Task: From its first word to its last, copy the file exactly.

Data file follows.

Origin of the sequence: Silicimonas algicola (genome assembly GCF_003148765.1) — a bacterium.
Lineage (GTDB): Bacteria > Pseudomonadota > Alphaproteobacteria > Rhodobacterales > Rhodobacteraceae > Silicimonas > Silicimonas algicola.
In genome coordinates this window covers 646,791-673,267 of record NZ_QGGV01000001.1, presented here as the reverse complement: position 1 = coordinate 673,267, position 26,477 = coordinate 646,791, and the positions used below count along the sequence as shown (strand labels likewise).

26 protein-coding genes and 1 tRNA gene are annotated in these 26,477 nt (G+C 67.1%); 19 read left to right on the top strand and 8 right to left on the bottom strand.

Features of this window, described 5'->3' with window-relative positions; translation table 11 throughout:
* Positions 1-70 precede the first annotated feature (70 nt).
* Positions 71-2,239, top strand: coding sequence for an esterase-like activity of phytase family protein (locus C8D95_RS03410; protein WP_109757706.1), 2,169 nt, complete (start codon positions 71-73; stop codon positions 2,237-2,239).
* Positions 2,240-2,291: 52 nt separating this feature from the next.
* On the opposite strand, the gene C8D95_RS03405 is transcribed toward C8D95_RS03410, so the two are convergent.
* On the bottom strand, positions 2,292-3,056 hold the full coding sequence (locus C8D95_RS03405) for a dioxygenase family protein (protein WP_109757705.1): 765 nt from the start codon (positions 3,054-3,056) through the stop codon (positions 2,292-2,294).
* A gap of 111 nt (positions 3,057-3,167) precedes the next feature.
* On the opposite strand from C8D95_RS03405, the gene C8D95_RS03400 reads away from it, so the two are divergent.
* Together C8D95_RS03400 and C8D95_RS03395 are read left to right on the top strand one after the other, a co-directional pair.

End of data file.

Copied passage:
Origin of the sequence: Silicimonas algicola (genome assembly GCF_003148765.1) — a bacterium.
Lineage (GTDB): Bacteria > Pseudomonadota > Alphaproteobacteria > Rhodobacterales > Rhodobacteraceae > Silicimonas > Silicimonas algicola.
In genome coordinates this window covers 646,791-673,267 of record NZ_QGGV01000001.1, presented here as the reverse complement: position 1 = coordinate 673,267, position 26,477 = coordinate 646,791, and the positions used below count along the sequence as shown (strand labels likewise).

26 protein-coding genes and 1 tRNA gene are annotated in these 26,477 nt (G+C 67.1%); 19 read left to right on the top strand and 8 right to left on the bottom strand.

Features of this window, described 5'->3' with window-relative positions; translation table 11 throughout:
* Positions 1-70 precede the first annotated feature (70 nt).
* Positions 71-2,239, top strand: coding sequence for an esterase-like activity of phytase family protein (locus C8D95_RS03410; protein WP_109757706.1), 2,169 nt, complete (start codon positions 71-73; stop codon positions 2,237-2,239).
* Positions 2,240-2,291: 52 nt separating this feature from the next.
* On the opposite strand, the gene C8D95_RS03405 is transcribed toward C8D95_RS03410, so the two are convergent.
* On the bottom strand, positions 2,292-3,056 hold the full coding sequence (locus C8D95_RS03405) for a dioxygenase family protein (protein WP_109757705.1): 765 nt from the start codon (positions 3,054-3,056) through the stop codon (positions 2,292-2,294).
* A gap of 111 nt (positions 3,057-3,167) precedes the next feature.
* On the opposite strand from C8D95_RS03405, the gene C8D95_RS03400 reads away from it, so the two are divergent.
* Together C8D95_RS03400 and C8D95_RS03395 are read left to right on the top strand one after the other, a co-directional pair.